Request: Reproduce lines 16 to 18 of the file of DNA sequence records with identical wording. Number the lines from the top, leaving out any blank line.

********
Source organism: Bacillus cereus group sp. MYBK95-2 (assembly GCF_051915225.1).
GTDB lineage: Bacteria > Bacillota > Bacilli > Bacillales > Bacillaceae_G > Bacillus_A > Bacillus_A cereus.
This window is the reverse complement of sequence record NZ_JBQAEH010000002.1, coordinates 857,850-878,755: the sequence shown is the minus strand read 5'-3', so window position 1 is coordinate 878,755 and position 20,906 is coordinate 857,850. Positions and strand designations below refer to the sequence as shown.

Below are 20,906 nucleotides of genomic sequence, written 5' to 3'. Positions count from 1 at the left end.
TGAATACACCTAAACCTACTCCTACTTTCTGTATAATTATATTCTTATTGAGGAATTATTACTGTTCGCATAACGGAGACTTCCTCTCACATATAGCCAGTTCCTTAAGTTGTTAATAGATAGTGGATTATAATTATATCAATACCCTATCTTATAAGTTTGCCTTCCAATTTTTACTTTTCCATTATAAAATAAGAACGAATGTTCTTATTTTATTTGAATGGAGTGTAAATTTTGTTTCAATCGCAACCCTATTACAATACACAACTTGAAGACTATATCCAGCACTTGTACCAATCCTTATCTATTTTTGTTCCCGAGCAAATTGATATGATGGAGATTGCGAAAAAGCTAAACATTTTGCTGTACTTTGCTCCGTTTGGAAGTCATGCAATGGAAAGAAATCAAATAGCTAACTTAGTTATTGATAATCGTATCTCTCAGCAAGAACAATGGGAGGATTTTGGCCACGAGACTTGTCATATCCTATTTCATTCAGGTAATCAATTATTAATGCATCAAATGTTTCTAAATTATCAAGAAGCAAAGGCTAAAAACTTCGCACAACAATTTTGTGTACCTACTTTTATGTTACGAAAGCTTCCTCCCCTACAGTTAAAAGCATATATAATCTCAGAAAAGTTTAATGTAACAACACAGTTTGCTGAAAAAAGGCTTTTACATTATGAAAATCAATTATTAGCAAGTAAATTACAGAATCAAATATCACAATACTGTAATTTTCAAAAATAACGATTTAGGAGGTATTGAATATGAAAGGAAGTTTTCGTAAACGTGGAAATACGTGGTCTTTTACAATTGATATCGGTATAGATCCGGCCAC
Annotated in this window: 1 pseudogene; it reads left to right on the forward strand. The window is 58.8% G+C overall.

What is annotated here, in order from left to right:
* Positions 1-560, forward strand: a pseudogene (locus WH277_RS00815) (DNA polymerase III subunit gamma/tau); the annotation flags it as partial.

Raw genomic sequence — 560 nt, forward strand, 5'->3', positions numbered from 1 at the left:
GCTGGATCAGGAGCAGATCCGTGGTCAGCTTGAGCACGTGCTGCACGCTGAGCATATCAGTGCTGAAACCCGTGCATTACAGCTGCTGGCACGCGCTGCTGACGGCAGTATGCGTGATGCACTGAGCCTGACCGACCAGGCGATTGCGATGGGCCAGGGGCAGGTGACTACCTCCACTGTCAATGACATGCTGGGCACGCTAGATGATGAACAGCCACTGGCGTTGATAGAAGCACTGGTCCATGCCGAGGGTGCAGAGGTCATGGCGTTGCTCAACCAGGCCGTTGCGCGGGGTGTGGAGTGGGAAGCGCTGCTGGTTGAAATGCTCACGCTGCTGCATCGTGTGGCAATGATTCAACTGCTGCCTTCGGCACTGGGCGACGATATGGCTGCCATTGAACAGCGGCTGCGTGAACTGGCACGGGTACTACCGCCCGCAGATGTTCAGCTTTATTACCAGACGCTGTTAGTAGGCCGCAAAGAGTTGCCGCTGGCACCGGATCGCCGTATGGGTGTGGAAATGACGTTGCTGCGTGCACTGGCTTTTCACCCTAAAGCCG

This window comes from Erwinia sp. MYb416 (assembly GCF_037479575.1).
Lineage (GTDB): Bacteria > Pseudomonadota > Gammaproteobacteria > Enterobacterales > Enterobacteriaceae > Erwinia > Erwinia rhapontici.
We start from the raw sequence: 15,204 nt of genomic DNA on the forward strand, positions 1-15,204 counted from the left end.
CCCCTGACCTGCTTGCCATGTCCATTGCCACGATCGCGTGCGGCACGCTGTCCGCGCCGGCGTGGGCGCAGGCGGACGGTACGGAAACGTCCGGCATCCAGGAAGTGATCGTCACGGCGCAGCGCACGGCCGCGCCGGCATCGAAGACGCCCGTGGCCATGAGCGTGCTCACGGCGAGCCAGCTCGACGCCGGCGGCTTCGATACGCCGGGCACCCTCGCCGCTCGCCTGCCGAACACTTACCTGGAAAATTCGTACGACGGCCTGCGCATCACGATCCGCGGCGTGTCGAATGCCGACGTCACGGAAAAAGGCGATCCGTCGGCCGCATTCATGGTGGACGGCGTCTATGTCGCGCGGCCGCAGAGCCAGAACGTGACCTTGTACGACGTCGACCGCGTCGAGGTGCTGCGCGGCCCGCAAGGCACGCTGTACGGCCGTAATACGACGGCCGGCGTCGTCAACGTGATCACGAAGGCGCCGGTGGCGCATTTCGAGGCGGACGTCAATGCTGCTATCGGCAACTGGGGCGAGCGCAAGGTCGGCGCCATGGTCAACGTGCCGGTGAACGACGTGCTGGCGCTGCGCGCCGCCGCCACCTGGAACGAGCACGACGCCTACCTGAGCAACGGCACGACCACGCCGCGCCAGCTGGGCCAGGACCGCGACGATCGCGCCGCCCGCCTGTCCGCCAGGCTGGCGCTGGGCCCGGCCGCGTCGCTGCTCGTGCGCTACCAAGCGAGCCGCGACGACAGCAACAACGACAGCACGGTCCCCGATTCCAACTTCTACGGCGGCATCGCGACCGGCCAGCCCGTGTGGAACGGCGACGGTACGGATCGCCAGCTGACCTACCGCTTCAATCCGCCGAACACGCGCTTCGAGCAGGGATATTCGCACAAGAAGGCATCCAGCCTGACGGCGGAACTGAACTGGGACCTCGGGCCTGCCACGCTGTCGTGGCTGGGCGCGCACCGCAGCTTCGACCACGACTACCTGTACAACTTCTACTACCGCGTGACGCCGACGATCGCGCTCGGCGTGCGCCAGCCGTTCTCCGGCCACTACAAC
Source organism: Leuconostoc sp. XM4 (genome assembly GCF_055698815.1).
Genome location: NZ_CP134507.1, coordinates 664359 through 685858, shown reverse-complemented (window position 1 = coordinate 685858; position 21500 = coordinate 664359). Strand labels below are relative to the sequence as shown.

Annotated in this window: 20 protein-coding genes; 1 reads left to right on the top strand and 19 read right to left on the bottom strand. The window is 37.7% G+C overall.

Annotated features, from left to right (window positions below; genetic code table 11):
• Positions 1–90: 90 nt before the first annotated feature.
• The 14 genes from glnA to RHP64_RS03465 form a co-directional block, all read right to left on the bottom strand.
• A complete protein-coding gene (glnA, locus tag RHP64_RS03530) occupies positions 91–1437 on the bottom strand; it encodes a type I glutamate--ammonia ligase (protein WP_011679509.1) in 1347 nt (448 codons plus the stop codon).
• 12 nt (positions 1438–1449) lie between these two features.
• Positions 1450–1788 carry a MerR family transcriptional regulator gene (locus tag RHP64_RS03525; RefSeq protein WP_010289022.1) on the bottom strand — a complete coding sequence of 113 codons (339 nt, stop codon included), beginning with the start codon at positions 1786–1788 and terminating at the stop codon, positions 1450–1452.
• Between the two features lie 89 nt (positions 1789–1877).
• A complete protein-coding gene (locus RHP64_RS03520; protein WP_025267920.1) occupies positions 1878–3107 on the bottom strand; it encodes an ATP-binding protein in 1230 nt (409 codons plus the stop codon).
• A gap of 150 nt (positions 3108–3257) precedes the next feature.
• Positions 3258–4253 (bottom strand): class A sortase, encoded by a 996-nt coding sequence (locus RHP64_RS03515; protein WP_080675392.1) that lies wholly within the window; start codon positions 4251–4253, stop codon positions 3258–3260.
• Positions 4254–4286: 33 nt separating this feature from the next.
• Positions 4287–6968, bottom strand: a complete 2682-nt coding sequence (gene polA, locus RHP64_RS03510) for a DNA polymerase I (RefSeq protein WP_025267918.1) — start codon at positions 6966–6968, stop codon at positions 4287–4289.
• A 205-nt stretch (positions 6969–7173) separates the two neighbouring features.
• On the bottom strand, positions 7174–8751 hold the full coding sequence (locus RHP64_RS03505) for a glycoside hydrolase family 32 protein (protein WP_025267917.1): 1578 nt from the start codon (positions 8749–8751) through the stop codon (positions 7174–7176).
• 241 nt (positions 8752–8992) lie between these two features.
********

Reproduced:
Genome location: NZ_CP134507.1, coordinates 664359 through 685858, shown reverse-complemented (window position 1 = coordinate 685858; position 21500 = coordinate 664359). Strand labels below are relative to the sequence as shown.

Annotated in this window: 20 protein-coding genes; 1 reads left to right on the top strand and 19 read right to left on the bottom strand. The window is 37.7% G+C overall.

Annotated features, from left to right (window positions below; genetic code table 11):